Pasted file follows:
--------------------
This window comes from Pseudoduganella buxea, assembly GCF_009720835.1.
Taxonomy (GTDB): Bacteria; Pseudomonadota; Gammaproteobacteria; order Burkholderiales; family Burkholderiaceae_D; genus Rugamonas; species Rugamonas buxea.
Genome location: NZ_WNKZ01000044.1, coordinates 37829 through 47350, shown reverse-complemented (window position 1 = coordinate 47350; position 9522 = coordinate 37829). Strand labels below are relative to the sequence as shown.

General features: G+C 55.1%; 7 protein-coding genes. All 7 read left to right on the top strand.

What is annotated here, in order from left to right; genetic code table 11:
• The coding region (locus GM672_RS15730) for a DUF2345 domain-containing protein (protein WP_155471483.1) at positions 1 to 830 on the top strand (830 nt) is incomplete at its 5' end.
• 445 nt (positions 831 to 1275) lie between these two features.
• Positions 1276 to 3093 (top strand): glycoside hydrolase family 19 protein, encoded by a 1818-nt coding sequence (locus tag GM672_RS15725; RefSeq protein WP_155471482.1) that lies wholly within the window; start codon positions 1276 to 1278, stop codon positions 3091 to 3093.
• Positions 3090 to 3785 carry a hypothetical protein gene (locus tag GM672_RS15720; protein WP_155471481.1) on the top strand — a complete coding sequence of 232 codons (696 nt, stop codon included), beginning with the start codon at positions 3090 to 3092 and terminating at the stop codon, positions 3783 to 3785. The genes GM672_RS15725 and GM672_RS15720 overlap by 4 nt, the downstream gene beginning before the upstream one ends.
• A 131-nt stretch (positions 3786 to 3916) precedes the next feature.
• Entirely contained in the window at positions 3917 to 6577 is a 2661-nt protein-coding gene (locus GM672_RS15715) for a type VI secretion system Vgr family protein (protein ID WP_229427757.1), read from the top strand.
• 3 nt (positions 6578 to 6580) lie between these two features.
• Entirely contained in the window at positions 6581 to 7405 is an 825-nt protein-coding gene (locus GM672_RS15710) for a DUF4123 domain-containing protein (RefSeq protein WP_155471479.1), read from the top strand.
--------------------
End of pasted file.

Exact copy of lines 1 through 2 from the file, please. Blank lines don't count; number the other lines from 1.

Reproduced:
This window comes from Pseudoduganella buxea, assembly GCF_009720835.1.
Taxonomy (GTDB): Bacteria; Pseudomonadota; Gammaproteobacteria; order Burkholderiales; family Burkholderiaceae_D; genus Rugamonas; species Rugamonas buxea.